Disable UAC in Windows® 7
Are you curious to know about UAC in Windows 7, its features as well as the ways to disable it?
The User Account Control feature in Windows 7 is an innovative addition to the renowned Windows operating system. It prevents harmful programs and bugs from changing settings on the computer, notifies users by seeking permission before any program is run or installed. This new feature in Windows operating system enables users to perform common administrative tasks, without logging on as the administrator. Two new User Account Control operating modes are introduced, that are accessed through the UAC Configuration dialog box. This dialog box can be opened by going to 'Control Panel', clicking 'User Accounts' and then clicking 'Change User Account Control Settings'. Users can also get to it by clicking on the 'Change When Notifications Appear' link on an elevation prompt or by going through the 'Action Center'. Whenever an elevation is asked for by non-Windows executables, Windows 7 default prompts the user. Overall, Windows 7 UAC makes it possible for standard users (non-administrative users) to perform more operations than were previously allowed including those that require administrative rights.
Understand more about disabling UAC in Windows 7 from the content given below:
- Features of Windows 7 UAC
- Advantages of Windows 7 UAC
- Tips to disable Windows 7 UAC
Features of Windows 7 UAC
Windows 7 UAC mode makes a user’s experience smoother, with reduced prompts, and gives total control over what software is to be kept or discarded, and allows performing modifications in the system to those without administrative rights. By introducing two new UAC settings, one for protected administrators, and the other for intermediate ones, in addition to the two those previously present in Windows Vista. The first setting notifies users when a program is making a change, so that they can allow it or deny it. Standard users get elevated to administrative users after seeking the administrator’s permission. By default, administrators get elevated automatically when they make a change themselves. This setting is the default setting in Windows 7 UAC, and it also makes use of secure desktop. The second intermediate setting is similar to the first one, except for the fact that it does not use secure desktop.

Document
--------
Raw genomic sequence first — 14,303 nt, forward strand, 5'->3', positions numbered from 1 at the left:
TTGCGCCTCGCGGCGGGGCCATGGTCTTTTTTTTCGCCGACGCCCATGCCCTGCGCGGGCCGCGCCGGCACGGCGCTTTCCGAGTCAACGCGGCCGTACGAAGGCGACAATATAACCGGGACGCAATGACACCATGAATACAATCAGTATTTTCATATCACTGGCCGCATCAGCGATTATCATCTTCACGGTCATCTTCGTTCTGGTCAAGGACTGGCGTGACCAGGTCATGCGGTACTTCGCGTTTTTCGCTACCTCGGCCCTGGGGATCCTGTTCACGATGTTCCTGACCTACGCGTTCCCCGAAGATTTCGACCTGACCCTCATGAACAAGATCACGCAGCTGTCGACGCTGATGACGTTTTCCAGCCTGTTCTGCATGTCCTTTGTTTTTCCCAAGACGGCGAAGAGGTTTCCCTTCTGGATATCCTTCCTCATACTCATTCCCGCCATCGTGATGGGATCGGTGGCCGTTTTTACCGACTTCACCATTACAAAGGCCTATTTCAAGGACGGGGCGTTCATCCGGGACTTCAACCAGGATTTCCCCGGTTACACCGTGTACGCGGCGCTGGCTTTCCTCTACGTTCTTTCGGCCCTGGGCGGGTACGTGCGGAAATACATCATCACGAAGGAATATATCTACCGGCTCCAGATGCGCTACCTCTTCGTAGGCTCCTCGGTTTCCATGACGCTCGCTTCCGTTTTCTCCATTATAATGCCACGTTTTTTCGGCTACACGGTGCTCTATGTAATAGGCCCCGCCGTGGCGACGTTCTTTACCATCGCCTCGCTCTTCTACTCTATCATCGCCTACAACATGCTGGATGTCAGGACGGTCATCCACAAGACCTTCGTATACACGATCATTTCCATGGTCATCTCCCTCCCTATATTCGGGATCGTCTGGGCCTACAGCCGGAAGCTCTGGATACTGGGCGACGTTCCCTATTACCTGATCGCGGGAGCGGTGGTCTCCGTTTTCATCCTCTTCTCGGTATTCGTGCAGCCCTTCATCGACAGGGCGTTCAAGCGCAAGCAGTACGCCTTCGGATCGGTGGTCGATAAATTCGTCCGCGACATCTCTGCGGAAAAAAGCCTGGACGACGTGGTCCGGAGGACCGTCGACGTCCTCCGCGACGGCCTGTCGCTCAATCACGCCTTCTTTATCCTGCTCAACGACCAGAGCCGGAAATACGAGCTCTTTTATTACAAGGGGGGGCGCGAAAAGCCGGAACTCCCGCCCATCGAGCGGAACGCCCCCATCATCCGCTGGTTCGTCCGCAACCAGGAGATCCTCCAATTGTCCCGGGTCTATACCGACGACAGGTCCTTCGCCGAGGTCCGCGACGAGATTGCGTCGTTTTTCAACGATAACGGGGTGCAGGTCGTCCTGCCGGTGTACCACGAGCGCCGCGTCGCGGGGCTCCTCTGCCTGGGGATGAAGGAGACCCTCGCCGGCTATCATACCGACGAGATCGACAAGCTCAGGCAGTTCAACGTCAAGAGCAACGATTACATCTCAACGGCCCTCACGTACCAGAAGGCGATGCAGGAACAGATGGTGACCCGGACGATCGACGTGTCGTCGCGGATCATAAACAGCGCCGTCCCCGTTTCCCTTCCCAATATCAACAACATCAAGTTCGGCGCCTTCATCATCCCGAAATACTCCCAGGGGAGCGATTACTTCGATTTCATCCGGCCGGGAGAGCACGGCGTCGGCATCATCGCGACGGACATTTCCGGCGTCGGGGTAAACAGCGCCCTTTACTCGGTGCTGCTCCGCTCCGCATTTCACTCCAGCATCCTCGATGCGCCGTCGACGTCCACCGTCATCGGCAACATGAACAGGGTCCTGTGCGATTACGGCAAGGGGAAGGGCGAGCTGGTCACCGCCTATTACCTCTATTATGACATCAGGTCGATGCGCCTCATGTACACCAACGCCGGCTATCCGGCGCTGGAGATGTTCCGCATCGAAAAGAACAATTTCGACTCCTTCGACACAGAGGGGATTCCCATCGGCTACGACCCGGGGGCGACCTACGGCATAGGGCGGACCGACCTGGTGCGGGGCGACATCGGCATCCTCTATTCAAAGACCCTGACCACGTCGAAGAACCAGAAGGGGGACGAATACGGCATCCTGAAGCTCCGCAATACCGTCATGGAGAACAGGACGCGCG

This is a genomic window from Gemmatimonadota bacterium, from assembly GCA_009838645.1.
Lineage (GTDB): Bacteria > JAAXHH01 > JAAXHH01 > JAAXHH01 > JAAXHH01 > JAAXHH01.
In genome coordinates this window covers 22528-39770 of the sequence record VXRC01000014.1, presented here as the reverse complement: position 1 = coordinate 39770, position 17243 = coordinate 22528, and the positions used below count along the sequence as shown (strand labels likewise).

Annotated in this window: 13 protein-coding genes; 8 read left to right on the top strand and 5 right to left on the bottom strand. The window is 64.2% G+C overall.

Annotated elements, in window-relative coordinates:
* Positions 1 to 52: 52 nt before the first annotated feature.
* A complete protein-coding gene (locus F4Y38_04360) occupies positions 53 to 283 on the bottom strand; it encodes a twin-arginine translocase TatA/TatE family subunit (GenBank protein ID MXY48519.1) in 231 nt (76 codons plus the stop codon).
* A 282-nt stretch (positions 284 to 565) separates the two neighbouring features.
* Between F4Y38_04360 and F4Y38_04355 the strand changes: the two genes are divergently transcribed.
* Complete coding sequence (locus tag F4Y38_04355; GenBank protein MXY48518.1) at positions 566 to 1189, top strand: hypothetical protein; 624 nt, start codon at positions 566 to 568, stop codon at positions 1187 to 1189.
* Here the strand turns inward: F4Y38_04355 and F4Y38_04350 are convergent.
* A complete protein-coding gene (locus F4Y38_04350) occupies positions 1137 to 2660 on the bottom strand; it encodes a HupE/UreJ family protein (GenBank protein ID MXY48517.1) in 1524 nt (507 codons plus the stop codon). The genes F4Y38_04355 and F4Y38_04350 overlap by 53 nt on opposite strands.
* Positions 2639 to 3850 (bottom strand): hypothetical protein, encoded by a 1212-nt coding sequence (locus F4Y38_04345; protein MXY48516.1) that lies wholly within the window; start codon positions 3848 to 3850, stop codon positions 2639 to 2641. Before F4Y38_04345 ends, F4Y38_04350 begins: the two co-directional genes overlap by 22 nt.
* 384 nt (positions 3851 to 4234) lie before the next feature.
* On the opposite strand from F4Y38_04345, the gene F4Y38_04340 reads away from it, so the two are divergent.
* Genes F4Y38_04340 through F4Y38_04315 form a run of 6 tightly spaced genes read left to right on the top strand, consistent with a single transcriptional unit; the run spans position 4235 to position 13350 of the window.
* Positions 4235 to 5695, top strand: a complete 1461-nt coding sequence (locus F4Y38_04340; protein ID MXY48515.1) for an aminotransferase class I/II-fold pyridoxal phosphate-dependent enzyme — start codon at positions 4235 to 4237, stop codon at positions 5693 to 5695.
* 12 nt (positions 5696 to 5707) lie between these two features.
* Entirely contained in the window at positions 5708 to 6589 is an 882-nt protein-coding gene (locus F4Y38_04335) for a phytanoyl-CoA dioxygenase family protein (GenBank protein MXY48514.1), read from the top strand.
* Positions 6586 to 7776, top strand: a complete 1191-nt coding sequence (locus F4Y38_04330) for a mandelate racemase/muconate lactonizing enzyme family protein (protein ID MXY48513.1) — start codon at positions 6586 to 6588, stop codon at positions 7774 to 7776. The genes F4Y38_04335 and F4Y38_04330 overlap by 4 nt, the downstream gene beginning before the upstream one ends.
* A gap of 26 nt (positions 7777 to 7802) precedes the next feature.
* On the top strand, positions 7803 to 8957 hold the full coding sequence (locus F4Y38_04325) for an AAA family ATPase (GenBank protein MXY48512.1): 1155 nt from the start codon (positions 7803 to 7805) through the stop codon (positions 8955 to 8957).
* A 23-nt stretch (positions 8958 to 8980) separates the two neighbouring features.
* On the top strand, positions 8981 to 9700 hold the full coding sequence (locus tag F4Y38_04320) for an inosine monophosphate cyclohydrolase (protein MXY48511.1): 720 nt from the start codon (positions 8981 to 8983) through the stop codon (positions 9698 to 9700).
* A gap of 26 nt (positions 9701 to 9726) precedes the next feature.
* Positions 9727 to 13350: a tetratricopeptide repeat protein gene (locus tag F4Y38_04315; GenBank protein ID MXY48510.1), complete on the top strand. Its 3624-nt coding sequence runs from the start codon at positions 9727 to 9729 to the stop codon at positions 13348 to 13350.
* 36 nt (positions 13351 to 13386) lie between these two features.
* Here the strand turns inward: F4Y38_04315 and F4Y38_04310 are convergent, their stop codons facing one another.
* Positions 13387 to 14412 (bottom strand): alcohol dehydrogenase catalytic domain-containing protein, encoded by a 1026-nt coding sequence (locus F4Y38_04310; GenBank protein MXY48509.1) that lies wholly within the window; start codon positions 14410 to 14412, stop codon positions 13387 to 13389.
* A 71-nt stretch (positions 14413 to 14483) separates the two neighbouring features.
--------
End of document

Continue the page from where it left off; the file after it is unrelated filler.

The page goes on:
Advantages of Windows 7 UAC
The user is notified by the User Account Control (UAC) before any change that requires administrator-level permissions is made to a system. Non administrative standard users are elevated to the administrative user, after seeking permission of the administrator to elevate them using the Credential UI. In their less privileged state, administrators are referred to as protected administrators and they can be elevated to Elevated administrators. The UAC notifications notify users whenever any program is to be altered or installed. In case the user is the administrator, he can grant permission, if not, the user can be elevated to the administrative user status by the administrator himself without the need to log off or restart. This makes sure that malware do not succeed in their attempts to cause system changes and compromise the user's security.
To turn off the UAC settings in Windows 7, type 'UAC' in the 'Start Search' box and then click 'Change User Account Control Settings' in the 'Control Panel' window. Here adjust by moving the slider to 'Never Notify'. Then click 'Ok' to save the changes. When the 'Never Notify' option is selected, the Windows 7 UAC pop-ups stop appearing. The UAC notifications can also be disabled through system registry. Run the regedit command, browse to the 'HKEY_LOCAL_MACHINESOFTWAREMicrosoftWindowsCurrentVersionPoliciesSystem' registry key, double click the 'EnableLUA' key, change the value data from '1' (UAC Enabled) to '0' (UAC Disabled) and then reboot. UAC can also be disabled through Group Policy and this method is widely used by administrators hoping to disable UAC among different computers at the same time. This is done via Local Group Policy or via Active Directory-based GPO, suitable for large networks. In case of Local Group Policy, open the Group Policy Editor (Start -- Run -- gpedit.msc), if using in AD-based GPO, open Group Policy Management Console (Start -- Run -- gpmc.msc) from a Windows Vista/7/2008 computer that is a member of the domain. In the GPMC window, you will have to browse to the required GPO that is linked to the OU or domain where the computers are located, then edit it, or, if needed, create a new GPO. Browse to 'Computer Configuration in the 'Group Policy Editor' and go to 'Windows Settings', then to 'Security Settings', then 'Local Policies' and finally 'Security Options'.
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